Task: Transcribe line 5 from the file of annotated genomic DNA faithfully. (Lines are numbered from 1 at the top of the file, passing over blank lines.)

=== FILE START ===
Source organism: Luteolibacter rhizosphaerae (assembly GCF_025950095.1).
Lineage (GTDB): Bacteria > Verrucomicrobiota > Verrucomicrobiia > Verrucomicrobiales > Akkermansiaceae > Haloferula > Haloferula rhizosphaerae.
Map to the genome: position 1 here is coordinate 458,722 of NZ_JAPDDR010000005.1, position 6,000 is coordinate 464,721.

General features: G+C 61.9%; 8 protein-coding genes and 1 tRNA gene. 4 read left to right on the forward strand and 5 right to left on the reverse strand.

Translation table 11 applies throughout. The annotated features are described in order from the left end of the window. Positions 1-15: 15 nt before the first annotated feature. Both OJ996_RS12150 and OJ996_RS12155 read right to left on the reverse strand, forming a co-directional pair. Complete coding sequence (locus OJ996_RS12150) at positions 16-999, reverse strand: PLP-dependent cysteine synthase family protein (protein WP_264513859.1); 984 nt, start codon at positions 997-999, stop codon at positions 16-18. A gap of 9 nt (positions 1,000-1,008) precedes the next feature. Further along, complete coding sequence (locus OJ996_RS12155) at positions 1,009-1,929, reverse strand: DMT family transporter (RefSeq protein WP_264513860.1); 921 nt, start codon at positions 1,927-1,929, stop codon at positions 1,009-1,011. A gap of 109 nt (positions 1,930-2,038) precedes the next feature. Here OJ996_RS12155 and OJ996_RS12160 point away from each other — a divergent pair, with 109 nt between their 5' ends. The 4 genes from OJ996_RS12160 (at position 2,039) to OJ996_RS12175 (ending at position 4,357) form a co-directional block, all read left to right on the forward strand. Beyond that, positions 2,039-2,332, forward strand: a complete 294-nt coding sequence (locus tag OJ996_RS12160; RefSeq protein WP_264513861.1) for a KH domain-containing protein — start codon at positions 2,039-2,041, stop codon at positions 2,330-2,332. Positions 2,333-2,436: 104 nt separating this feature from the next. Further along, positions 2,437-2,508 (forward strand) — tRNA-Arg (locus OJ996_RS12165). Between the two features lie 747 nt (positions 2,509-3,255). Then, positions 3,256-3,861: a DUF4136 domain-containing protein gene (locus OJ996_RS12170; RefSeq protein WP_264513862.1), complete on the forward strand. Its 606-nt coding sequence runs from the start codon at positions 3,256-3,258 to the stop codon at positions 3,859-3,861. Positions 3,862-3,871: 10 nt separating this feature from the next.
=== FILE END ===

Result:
Translation table 11 applies throughout. The annotated features are described in order from the left end of the window. Positions 1-15: 15 nt before the first annotated feature. Both OJ996_RS12150 and OJ996_RS12155 read right to left on the reverse strand, forming a co-directional pair. Complete coding sequence (locus OJ996_RS12150) at positions 16-999, reverse strand: PLP-dependent cysteine synthase family protein (protein WP_264513859.1); 984 nt, start codon at positions 997-999, stop codon at positions 16-18. A gap of 9 nt (positions 1,000-1,008) precedes the next feature. Further along, complete coding sequence (locus OJ996_RS12155) at positions 1,009-1,929, reverse strand: DMT family transporter (RefSeq protein WP_264513860.1); 921 nt, start codon at positions 1,927-1,929, stop codon at positions 1,009-1,011. A gap of 109 nt (positions 1,930-2,038) precedes the next feature. Here OJ996_RS12155 and OJ996_RS12160 point away from each other — a divergent pair, with 109 nt between their 5' ends. The 4 genes from OJ996_RS12160 (at position 2,039) to OJ996_RS12175 (ending at position 4,357) form a co-directional block, all read left to right on the forward strand. Beyond that, positions 2,039-2,332, forward strand: a complete 294-nt coding sequence (locus tag OJ996_RS12160; RefSeq protein WP_264513861.1) for a KH domain-containing protein — start codon at positions 2,039-2,041, stop codon at positions 2,330-2,332. Positions 2,333-2,436: 104 nt separating this feature from the next. Further along, positions 2,437-2,508 (forward strand) — tRNA-Arg (locus OJ996_RS12165). Between the two features lie 747 nt (positions 2,509-3,255). Then, positions 3,256-3,861: a DUF4136 domain-containing protein gene (locus OJ996_RS12170; RefSeq protein WP_264513862.1), complete on the forward strand. Its 606-nt coding sequence runs from the start codon at positions 3,256-3,258 to the stop codon at positions 3,859-3,861. Positions 3,862-3,871: 10 nt separating this feature from the next.